How many of you understand the Holy Spirit? How she works, where she blows, what exactly God is doing in our lives through the Spirit’s power? Raise your hands…
Notice, my hand isn’t raised either 😉
The Holy Spirit is hard to pin down… the power of God, the fullness of God, moving among us, empowering us, advocating for us, and yet never really in our grasp.
We know so little about the Spirit and yet we also spend so little time studying and exploring this amazing gift and presence that Jesus promised us.
This summer, with a new vision of our church in hand (reflect the light of God slide), we are going to watch as the Holy Spirit moves and transforms the early church. You see – they too, are coming to a new understanding of what it means to live as people of God in community with one another. They are growing and changing and learning to live out the Kingdom of God in all that they do. And every step of the way – they are empowered by the Holy Spirit.
As we walk with them, we will ask how we also can follow the Spirit’s prompting and learn together about the amazing things she can do if only we allow her to move. Each week, I want to invite you to ask the question – What could happen in our church if the Holy Spirit moved among us?
Our first stop on our journey is not very far from our experience of Pentecost two weeks ago… In fact, it is the end of Peter’s sermon on that amazing day.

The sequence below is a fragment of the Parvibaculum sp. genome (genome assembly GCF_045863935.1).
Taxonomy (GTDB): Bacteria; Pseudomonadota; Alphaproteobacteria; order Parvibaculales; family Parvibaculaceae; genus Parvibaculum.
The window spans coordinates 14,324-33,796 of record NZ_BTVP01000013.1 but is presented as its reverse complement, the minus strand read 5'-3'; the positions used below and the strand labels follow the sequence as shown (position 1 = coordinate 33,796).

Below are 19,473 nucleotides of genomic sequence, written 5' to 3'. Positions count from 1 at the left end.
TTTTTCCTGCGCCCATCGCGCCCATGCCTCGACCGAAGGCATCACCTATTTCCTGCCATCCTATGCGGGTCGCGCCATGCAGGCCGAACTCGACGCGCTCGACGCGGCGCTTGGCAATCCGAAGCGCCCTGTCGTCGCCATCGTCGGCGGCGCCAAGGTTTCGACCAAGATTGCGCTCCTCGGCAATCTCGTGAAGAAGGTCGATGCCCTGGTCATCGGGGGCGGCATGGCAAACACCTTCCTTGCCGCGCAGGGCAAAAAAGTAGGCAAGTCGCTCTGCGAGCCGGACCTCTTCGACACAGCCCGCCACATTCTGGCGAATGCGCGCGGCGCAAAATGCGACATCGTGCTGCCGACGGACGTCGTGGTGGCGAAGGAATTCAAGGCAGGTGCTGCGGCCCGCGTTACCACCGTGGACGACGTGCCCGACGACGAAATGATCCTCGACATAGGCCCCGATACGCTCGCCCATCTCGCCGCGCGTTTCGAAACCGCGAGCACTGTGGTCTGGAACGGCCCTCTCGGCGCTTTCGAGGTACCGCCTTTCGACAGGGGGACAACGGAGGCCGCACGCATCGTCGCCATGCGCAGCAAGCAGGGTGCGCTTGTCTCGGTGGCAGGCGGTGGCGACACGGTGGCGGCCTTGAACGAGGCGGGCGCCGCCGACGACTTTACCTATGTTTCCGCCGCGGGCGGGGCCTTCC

Filled with the Holy Spirit, this ordinary guy gives an extraordinary sermon and three thousand people are converted and become believers on the spot.
Now, that in itself is amazing. We don’t have 3,000 people even IN Marengo… 😉 But what I believe is more amazing is what happens next.
These folks are filled with the Holy Spirit. They don’t pray the Sinner’s Prayer and then go back to live as it was. They don’t experience the mountain top moment of a retreat and life as usual sneaks in… No – they actually commit themselves to living out the fullness of what it means to be the people of God. Their entire lives change. They are the body of Christ. They are disciples.
While I was at Annual Conference last weekend, we had an opportunity to participate in teaching sessions. One of them I went to was with a guy named Ken Willard and he talked about how we make disciples in our church. That is afterall the overall mission of the United Methodist Church – to make disciples of Jesus Christ for the transformation of the world. And it was a part of our mission statement here at the church for years – the command to go into the world and make disciples from Matthew 28.
But the sad truth is, we almost never talk about being a disciple in the church. We talk about membership and we have ways of measuring the number of baptisms and professions of faith in our congregations. But we rarely paint a picture of what it means to be a disciple. And when we don’t speak about discipleship in a concrete way, then you and I do not have clear standards to evaluate ourselves by.
And too often, that means that wherever you were on your journey of faith when you became a member of the church is where you have stayed. Not because of anything that YOU have done, but because we, as the church, have never helped one another to grow beyond that. We have not challenged one another to grow into the fullness of discipleship. We have not provided resources and tools to help one another deepen our faith AND we have often left the Holy Spirit completely out of our churches.